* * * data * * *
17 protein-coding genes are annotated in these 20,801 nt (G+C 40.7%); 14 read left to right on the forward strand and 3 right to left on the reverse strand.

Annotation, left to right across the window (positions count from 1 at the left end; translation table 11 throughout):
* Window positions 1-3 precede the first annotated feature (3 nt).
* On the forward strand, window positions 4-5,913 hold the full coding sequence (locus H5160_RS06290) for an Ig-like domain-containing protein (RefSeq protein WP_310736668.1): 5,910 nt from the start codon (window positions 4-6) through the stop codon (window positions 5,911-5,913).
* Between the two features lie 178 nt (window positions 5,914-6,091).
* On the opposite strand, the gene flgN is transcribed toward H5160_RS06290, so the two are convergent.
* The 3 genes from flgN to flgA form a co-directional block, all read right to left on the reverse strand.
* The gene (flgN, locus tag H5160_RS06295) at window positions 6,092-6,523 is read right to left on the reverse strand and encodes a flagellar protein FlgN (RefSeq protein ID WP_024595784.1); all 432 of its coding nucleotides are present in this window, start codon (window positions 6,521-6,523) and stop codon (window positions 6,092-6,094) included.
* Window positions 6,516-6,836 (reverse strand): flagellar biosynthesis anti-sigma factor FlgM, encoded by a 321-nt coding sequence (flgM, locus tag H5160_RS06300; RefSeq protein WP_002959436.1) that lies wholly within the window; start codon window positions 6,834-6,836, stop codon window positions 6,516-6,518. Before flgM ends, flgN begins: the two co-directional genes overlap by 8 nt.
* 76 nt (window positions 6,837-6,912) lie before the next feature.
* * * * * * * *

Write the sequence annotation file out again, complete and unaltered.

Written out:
17 protein-coding genes are annotated in these 20,801 nt (G+C 40.7%); 14 read left to right on the forward strand and 3 right to left on the reverse strand.

Annotation, left to right across the window (positions count from 1 at the left end; translation table 11 throughout):
* Window positions 1-3 precede the first annotated feature (3 nt).
* On the forward strand, window positions 4-5,913 hold the full coding sequence (locus H5160_RS06290) for an Ig-like domain-containing protein (RefSeq protein WP_310736668.1): 5,910 nt from the start codon (window positions 4-6) through the stop codon (window positions 5,911-5,913).
* Between the two features lie 178 nt (window positions 5,914-6,091).
* On the opposite strand, the gene flgN is transcribed toward H5160_RS06290, so the two are convergent.
* The 3 genes from flgN to flgA form a co-directional block, all read right to left on the reverse strand.
* The gene (flgN, locus tag H5160_RS06295) at window positions 6,092-6,523 is read right to left on the reverse strand and encodes a flagellar protein FlgN (RefSeq protein ID WP_024595784.1); all 432 of its coding nucleotides are present in this window, start codon (window positions 6,521-6,523) and stop codon (window positions 6,092-6,094) included.
* Window positions 6,516-6,836 (reverse strand): flagellar biosynthesis anti-sigma factor FlgM, encoded by a 321-nt coding sequence (flgM, locus tag H5160_RS06300; RefSeq protein WP_002959436.1) that lies wholly within the window; start codon window positions 6,834-6,836, stop codon window positions 6,516-6,518. Before flgM ends, flgN begins: the two co-directional genes overlap by 8 nt.
* 76 nt (window positions 6,837-6,912) lie before the next feature.